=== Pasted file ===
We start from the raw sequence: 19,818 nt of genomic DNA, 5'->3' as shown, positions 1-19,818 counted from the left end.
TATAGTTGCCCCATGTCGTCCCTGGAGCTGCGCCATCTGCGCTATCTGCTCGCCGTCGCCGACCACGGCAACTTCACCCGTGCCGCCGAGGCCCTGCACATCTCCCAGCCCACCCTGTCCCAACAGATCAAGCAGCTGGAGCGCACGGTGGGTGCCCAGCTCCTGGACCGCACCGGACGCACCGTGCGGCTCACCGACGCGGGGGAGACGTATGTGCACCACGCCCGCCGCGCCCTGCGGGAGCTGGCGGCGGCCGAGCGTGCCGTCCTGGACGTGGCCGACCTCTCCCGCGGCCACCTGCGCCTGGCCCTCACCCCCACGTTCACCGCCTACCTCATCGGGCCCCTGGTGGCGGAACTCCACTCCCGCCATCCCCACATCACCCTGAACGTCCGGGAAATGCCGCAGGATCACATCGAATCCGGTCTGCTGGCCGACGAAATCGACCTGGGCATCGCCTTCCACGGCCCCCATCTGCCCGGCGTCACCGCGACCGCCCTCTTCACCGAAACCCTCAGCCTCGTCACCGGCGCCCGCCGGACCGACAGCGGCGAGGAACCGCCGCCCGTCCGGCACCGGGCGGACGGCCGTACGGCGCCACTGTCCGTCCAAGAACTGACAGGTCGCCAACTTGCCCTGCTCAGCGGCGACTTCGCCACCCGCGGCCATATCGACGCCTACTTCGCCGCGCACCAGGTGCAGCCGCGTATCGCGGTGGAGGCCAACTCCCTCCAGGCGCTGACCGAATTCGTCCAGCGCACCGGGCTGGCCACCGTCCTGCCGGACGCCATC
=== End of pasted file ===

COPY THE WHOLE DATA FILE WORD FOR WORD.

We start from the raw sequence: 19,818 nt of genomic DNA, 5'->3' as shown, positions 1-19,818 counted from the left end.
TATAGTTGCCCCATGTCGTCCCTGGAGCTGCGCCATCTGCGCTATCTGCTCGCCGTCGCCGACCACGGCAACTTCACCCGTGCCGCCGAGGCCCTGCACATCTCCCAGCCCACCCTGTCCCAACAGATCAAGCAGCTGGAGCGCACGGTGGGTGCCCAGCTCCTGGACCGCACCGGACGCACCGTGCGGCTCACCGACGCGGGGGAGACGTATGTGCACCACGCCCGCCGCGCCCTGCGGGAGCTGGCGGCGGCCGAGCGTGCCGTCCTGGACGTGGCCGACCTCTCCCGCGGCCACCTGCGCCTGGCCCTCACCCCCACGTTCACCGCCTACCTCATCGGGCCCCTGGTGGCGGAACTCCACTCCCGCCATCCCCACATCACCCTGAACGTCCGGGAAATGCCGCAGGATCACATCGAATCCGGTCTGCTGGCCGACGAAATCGACCTGGGCATCGCCTTCCACGGCCCCCATCTGCCCGGCGTCACCGCGACCGCCCTCTTCACCGAAACCCTCAGCCTCGTCACCGGCGCCCGCCGGACCGACAGCGGCGAGGAACCGCCGCCCGTCCGGCACCGGGCGGACGGCCGTACGGCGCCACTGTCCGTCCAAGAACTGACAGGTCGCCAACTTGCCCTGCTCAGCGGCGACTTCGCCACCCGCGGCCATATCGACGCCTACTTCGCCGCGCACCAGGTGCAGCCGCGTATCGCGGTGGAGGCCAACTCCCTCCAGGCGCTGACCGAATTCGTCCAGCGCACCGGGCTGGCCACCGTCCTGCCGGACGCCATC